Blastomycosis Infection initiates by inhalation of the organism The Disease

Slide35: 

Blastomycosis Antibody Test ‘A’ antigen (a.k.a. WI-1) 25-amino acid tandem repeat is immunodominant epitope Precipitin band indicates current/recent B. dermatitidis infection 120-kDa glycoprotein Immunodiffusion Diagnosis Complement Fixation

Slide36: 

Candidiasis Primary etiologic agent: Candida albicans C. albicans is part of the normal human flora The Organism

Slide37: 

Candidiasis Immunocompromised states susceptible to Candidiasis Neutropenia Corticosteroids Diabetes mellitus HIV infection Cancer Infection types: The Disease Vaginal Antibiotic therapy

Slide38: 

Candidiasis Antibody Test Systemic candidiasis should be suspected when  1 band indicates current/recent infection Seroconversion (i.e. negative patient becomes positive) Sensitivity is less in immunodeficient individuals Immunodiffusion Diagnosis

Slide39: 

Candidiasis Antigen/Metabolite Tests Latex Agglutination ELISA b-Glucan Cand-Tec assay LA 77% 88% Clin Micro Rev (2002) 15:465 Sensitivity Specificity Pastorex LA 25-28% 100% Platelia ELISA 42% 98% b-Glucan Limulus 84% 88% Diagnosis

Slide40: 

Coccidioidomycosis The Organism

Slide41: 

Coccidioidomycosis The Disease

Slide42: 

Coccidioidomycosis Antibody Test Sensitivity 51% Specificity 89% J. Clin. Micro. (1995) 33:940 Diagnosis Sensitivity 89% Specificity 89% Sensitivity 94% Specificity 92% Latex Agglutination Complement Fixation ELISA

Slide43: 

Heat labile antigen Predominately IgG reactivity Heat stable antigen (60°C, 30 min) 3-O-methylmannose (3-O-MM) is immunodominant epitope IDTP 120-kDa glycoprotein (BGL2) Predominantly IgM reactivity in early primary cases Closest to the antigen well Immunodiffusion Coccidioidomycosis Antibody Test Diagnosis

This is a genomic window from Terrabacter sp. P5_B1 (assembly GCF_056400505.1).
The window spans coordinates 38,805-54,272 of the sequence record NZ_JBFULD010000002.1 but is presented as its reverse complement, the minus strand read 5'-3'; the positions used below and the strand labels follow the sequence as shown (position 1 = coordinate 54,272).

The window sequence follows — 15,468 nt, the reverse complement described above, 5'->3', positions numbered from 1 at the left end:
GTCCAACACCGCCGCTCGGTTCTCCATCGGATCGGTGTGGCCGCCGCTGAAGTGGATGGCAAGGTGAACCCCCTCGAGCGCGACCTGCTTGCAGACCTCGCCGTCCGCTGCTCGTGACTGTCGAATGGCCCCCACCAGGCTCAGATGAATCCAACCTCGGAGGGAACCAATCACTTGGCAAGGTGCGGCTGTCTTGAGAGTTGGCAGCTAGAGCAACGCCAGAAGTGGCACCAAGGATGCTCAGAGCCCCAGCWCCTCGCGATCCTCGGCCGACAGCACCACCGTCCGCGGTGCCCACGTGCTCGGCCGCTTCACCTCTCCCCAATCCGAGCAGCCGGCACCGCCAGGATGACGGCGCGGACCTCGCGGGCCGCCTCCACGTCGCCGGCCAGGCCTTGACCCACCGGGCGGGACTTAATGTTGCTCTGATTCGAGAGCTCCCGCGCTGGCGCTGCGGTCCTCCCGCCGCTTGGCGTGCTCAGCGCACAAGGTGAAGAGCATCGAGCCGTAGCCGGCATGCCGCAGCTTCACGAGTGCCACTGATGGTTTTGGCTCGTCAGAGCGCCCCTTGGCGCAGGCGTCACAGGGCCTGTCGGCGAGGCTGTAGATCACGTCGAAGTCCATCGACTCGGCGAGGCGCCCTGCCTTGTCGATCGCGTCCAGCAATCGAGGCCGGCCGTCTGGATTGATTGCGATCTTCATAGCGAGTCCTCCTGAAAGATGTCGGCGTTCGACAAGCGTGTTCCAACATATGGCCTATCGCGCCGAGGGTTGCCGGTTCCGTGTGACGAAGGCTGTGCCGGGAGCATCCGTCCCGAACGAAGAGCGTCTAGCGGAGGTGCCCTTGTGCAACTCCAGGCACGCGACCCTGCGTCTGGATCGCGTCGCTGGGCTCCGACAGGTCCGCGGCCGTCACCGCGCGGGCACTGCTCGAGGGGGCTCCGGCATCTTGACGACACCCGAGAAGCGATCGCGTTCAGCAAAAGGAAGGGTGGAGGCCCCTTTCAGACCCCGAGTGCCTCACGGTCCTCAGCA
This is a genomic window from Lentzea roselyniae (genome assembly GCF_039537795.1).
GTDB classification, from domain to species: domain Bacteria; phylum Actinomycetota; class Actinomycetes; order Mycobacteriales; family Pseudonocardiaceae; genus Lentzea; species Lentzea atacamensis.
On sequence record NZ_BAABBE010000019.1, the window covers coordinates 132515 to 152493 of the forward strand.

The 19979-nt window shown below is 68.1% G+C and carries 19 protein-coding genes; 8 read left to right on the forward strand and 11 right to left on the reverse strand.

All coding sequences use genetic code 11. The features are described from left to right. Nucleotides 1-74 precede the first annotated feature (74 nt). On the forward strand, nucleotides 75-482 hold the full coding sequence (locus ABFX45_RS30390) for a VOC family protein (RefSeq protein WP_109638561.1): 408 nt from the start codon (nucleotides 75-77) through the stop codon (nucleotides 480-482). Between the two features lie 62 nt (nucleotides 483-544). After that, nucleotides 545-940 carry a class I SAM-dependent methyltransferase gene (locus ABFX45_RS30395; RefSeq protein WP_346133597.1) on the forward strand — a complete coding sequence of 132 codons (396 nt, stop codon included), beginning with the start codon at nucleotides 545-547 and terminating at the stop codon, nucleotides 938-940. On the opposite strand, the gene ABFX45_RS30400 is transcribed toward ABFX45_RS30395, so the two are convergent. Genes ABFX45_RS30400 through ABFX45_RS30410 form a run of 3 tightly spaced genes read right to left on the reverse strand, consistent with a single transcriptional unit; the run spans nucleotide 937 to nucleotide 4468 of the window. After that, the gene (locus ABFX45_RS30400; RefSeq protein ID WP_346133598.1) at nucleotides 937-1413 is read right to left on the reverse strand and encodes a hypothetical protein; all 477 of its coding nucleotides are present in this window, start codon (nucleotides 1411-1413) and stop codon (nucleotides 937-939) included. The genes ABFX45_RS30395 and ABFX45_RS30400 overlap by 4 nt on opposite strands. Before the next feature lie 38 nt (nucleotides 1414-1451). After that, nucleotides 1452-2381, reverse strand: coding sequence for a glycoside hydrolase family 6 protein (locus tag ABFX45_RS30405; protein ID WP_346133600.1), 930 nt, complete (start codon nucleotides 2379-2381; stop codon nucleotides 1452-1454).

Slide44: 

Cryptococcosis The Organism

Slide45: 

Cryptococcosis The Disease Immunocompromised (e.g. AIDS) are most susceptible Adapted from Clinical microbiology made ridiculously simple by M. Gladwin and B. Trattler

Slide46: 

Cryptococcosis Antigen Tests Sensitivity 100% Specificity 100% Mycoses (1993) 36:31 Sensitivity 85% Specificity 97% Diagnosis Latex Agglutination ELISA

Slide47: 

Histoplasmosis The Organism

Slide48: 

Histoplasmosis The Disease Infection initiates by inhalation of the organism Intracellular proliferation

Slide49: 

Histoplasmosis Antibody Test M Antigen 81-kDa glycoprotein (catalase) M precipitins first to appear in acute disease H Antigen 93-kDa glycoprotein (b-glucosidase) Closest to the antigen well Closest to the serum well Immunodiffusion J. Clin. Micro. (1976) 2:77 Diagnosis

Slide50: 

Complement Fixation Sensitivity 94% Specificity 95% J. Clin. Micro. (1976) 2:77 Histoplasmosis Antibody Test Diagnosis

Slide51: 

Histoplasmosis Antigen Tests EIA/RIA Urine RIA 89% 90% Sensitivity Specificity Serum RIA 82% 77% Serum EIA 68% 81% Urine EIA 89% 90% Clin Micro Rev (2002) 15:465 Diagnosis

Slide52: 

Paracoccidioidomycosis The Organism

Slide53: 

The Disease Paracoccidioidomycosis

Slide54: 

Paracoccidioidomycosis Antibody Test Sensitivity = andgt;90% * Manual of Clinical Laboratory Immunology, 6th Edition Up to 3 precipitin bands are observed Most prevalent and longest lasting of the major precipitins Immunodiffusion Diagnosis

Slide55: 

Why Use Serology For Case Finding? Antigens and antibodies are easier to detect than finding the organism directly. Antibodies are produced in large quantities and circulate in the blood even though they are not usually protective against mycotic agents. Soluble antigens frequently enter the circulation of the host and are sometimes excreted in the urine. They are produced in discrete infected lesions. Culture is relatively Insensitive due to the low concentration of the agents in tissues. Multiple cultures are usually required.

Slide56: 

Do one thing, do it well! The Fungal Diagnostic Specialists www.immy.com